Dennis D. McDonald (ddmcd@outlook.com) is an independent consultant located in Alexandria Virginia. His services and capabilities are described here. Application areas include project, program, and data management; market assessment, digital strategy, and program planning; change and content management; social media; and, technology adoption. Follow him on Google+. He also publishes on CTOvision.com and aNewDomain.

Thomas B. Allen and Norman Polmar's CODE-NAME DOWNFALL: THE SECRET PLAN TO INVADE JAPAN AND WHY TRUMAN DROPPED THE BOMB

Thomas B. Allen and Norman Polmar's CODE-NAME DOWNFALL: THE SECRET PLAN TO INVADE JAPAN AND WHY TRUMAN DROPPED THE BOMB

Book review by Dennis D. McDonald

Allen and Polmar convincingly demonstrate Truman’s justification for dropping the atom bomb on Japan to end World War II. Japan wasn’t surrendering despite its cities’ being burned to cinders by B-29 raids. Evidence was mounting that an invasion of Japan would be a savage and costly venture both for the U.S. and for Japan.

This book intertwines descriptions of the brutality and bloodletting involved in the Allies’ island-by-island approach to strangling Japan late in the war with invasion planning. We’ve read some of this in other history books but here it’s presented as backdrop to the detailed planning underway for an ultimate invasion. It’s an effective approach. We witness what the Allies were seeing as the end of the war in Europe shifted attention to the Pacific War. Keeping in mind there was no guarantee that the Manhattan Project would work, the inevitability of an invasion of Japan was clear even as tenuous efforts were made by the Japanese to secure some kind of negotiated settlement through diplomacy with a still-undeclared Russia.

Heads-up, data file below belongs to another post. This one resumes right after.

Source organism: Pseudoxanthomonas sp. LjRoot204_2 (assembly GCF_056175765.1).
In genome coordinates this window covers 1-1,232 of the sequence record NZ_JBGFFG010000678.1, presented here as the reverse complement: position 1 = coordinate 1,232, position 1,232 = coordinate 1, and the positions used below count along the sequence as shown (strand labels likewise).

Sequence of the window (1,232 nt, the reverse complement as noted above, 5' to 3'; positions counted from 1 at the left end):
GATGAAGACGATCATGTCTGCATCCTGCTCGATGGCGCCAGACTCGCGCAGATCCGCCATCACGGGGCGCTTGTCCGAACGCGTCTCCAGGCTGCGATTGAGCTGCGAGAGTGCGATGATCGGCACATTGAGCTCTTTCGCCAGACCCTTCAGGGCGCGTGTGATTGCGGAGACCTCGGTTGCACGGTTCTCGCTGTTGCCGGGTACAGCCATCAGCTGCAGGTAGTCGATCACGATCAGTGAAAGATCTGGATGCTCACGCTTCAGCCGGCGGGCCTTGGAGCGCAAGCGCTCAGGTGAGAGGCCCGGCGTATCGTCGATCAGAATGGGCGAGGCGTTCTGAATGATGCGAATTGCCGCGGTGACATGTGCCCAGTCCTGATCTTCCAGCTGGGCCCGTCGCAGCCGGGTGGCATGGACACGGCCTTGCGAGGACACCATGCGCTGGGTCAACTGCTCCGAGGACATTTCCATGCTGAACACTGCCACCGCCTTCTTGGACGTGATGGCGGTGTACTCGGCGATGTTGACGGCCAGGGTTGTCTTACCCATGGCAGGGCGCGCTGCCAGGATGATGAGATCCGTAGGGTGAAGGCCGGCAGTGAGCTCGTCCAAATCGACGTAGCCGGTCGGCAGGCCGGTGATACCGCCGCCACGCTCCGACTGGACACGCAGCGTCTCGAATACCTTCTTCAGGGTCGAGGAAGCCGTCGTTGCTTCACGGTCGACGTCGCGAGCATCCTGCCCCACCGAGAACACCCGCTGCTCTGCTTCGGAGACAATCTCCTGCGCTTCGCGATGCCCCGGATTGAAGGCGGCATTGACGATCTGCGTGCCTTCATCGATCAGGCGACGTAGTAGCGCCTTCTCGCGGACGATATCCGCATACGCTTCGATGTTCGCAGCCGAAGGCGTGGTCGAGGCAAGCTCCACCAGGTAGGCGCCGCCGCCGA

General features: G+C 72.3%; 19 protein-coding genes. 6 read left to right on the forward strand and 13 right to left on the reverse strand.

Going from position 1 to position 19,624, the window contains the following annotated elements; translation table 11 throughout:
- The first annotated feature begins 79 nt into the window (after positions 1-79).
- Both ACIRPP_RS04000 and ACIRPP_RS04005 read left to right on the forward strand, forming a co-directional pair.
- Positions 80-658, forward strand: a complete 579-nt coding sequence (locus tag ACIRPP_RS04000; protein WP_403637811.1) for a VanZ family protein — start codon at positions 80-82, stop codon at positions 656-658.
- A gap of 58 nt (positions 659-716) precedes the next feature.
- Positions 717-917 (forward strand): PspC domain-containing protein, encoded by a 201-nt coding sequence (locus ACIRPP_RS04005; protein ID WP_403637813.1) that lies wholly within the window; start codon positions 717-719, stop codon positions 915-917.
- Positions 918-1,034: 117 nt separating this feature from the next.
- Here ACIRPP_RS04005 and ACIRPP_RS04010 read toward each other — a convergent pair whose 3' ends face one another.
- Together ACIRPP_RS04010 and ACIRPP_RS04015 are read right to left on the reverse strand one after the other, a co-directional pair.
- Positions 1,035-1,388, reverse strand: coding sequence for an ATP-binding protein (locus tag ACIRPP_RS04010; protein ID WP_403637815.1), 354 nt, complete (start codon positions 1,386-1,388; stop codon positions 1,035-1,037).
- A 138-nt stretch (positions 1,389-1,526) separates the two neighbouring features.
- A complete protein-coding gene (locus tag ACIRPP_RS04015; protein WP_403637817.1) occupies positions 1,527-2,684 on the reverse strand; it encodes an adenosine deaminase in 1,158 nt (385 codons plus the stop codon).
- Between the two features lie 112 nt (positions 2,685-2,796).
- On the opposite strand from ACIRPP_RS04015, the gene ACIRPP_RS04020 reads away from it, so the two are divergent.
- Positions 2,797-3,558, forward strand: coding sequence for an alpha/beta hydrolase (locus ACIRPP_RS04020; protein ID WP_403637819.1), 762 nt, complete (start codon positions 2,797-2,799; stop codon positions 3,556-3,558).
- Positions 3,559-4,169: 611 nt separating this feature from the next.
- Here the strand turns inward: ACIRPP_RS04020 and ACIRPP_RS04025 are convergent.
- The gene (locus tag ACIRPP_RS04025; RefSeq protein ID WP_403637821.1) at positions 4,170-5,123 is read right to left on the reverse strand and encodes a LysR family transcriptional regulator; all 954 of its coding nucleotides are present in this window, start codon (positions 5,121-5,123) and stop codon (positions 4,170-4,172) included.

The level of detail presented is insightful. Attempts to show what was going on in Japan’s planning as well as in the U.S. are admirable. One discordant note consists of repeated swipes against MacArthur’s ego as he pushed for an invasion under his control.

Even assuming this is true — and the author’s revel in playing back MacArthur’s own words from memos and reports — I find this somewhat one-sided. I can’t believe there were not other outsize egos at play here in the push for an end to the Pacific war; what the authors write about MacArthur seems a bit one-sided and personal even if the basic events as presented are true.

Still, no matter how you look at the facts presented here, the Pacific Was provided monstrous examples of the brutality and savagery of which humans are capable. Truman grasped that when he authorized dropping the bomb.

Copyright (c) 2009 by Dennis D. McDonald

Chiara Frugoni's A DAY IN A MEDIEVAL CITY

Chiara Frugoni's A DAY IN A MEDIEVAL CITY

C.J. Box's IN PLAIN SIGHT